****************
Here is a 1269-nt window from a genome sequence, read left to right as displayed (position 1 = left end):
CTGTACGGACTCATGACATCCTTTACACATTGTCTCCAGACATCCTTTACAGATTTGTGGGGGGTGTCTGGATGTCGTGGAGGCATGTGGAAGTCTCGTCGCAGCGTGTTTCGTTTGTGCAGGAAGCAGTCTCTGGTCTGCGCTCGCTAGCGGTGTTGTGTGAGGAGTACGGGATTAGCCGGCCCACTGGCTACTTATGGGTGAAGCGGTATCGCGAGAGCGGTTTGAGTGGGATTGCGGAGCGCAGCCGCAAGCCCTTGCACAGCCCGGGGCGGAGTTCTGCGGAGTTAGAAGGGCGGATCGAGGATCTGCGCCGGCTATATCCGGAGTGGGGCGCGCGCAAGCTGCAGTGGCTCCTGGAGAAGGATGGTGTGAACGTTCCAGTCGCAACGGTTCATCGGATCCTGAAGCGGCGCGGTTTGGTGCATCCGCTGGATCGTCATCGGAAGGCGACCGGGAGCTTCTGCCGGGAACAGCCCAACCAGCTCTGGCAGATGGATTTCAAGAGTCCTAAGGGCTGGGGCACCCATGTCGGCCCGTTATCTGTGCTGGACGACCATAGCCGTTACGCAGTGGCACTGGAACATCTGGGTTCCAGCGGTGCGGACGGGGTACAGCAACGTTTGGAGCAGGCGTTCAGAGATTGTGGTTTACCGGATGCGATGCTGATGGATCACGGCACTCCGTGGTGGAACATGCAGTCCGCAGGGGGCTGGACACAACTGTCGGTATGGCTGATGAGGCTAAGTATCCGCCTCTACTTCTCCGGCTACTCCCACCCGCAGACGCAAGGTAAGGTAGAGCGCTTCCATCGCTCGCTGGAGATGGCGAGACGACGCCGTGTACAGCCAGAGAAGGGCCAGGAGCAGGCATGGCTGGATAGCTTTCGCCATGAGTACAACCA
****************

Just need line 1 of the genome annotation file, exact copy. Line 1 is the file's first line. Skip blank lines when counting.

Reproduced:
Here is a 1269-nt window from a genome sequence, read left to right as displayed (position 1 = left end):